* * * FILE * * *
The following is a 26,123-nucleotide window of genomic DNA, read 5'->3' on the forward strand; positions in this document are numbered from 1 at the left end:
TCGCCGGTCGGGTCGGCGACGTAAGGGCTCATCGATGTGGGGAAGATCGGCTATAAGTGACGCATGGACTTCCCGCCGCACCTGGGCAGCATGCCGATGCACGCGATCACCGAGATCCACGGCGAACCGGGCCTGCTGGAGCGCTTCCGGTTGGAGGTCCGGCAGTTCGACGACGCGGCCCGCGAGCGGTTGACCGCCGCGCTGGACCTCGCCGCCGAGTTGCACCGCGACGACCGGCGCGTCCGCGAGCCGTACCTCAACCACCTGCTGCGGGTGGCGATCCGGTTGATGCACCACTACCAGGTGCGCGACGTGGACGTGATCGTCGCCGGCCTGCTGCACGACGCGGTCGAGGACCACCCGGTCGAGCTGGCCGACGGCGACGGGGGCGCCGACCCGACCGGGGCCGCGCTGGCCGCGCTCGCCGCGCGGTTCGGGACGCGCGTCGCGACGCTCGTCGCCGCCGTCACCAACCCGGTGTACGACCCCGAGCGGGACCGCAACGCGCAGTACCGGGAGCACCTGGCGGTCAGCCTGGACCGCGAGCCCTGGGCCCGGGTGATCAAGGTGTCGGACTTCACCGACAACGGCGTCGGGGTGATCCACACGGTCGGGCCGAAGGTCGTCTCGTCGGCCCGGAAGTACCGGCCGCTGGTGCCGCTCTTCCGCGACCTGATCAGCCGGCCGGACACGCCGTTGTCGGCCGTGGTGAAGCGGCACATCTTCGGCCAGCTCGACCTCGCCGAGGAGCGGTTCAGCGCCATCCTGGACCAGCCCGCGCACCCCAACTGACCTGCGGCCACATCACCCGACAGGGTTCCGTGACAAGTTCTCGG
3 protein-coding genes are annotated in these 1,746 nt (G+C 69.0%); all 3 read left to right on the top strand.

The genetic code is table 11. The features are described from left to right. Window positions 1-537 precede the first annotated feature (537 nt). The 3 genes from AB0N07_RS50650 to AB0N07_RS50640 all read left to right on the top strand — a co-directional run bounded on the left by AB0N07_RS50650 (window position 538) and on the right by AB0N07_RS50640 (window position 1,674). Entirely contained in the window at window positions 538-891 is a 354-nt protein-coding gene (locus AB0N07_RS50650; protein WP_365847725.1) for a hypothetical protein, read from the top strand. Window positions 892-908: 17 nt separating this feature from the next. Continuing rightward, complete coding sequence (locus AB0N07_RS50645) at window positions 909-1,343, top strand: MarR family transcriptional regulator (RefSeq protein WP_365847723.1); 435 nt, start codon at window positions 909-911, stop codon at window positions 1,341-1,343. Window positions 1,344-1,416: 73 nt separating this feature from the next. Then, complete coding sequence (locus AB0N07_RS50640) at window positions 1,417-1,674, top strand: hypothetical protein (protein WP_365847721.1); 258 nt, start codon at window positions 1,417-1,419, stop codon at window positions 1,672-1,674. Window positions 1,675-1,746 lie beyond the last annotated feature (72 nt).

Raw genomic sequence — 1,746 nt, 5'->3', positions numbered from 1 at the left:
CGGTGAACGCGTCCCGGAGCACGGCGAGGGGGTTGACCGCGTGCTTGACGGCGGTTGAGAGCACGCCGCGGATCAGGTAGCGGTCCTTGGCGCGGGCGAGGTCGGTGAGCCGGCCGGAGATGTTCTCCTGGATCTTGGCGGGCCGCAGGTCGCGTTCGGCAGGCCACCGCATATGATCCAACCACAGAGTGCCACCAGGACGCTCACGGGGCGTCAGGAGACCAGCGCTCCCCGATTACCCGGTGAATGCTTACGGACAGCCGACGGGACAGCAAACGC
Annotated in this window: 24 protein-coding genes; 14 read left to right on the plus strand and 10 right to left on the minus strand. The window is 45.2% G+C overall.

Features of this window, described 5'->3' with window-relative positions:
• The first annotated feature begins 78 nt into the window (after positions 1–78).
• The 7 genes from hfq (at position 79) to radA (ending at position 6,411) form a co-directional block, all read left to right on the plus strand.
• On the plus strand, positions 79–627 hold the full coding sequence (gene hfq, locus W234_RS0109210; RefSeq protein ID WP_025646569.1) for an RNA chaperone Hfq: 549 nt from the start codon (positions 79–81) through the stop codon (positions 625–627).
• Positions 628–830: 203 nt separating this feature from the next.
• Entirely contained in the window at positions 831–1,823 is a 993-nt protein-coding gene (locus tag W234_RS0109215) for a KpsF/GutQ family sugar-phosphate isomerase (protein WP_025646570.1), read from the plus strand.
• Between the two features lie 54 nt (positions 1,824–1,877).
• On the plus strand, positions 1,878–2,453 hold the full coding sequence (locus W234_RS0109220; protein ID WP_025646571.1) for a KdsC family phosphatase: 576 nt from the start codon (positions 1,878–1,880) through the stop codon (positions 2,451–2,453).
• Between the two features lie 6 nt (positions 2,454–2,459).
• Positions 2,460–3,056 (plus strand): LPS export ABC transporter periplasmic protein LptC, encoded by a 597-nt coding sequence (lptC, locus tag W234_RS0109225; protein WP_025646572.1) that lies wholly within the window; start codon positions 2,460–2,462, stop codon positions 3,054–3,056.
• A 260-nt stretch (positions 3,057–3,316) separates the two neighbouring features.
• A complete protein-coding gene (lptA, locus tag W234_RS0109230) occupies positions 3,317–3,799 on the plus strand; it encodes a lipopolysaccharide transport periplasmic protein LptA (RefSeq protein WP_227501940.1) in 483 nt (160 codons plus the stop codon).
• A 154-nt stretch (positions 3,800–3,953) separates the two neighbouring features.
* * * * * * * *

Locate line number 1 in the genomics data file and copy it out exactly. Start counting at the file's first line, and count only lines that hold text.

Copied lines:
The following is a 26,123-nucleotide window of genomic DNA, read 5'->3' on the forward strand; positions in this document are numbered from 1 at the left end: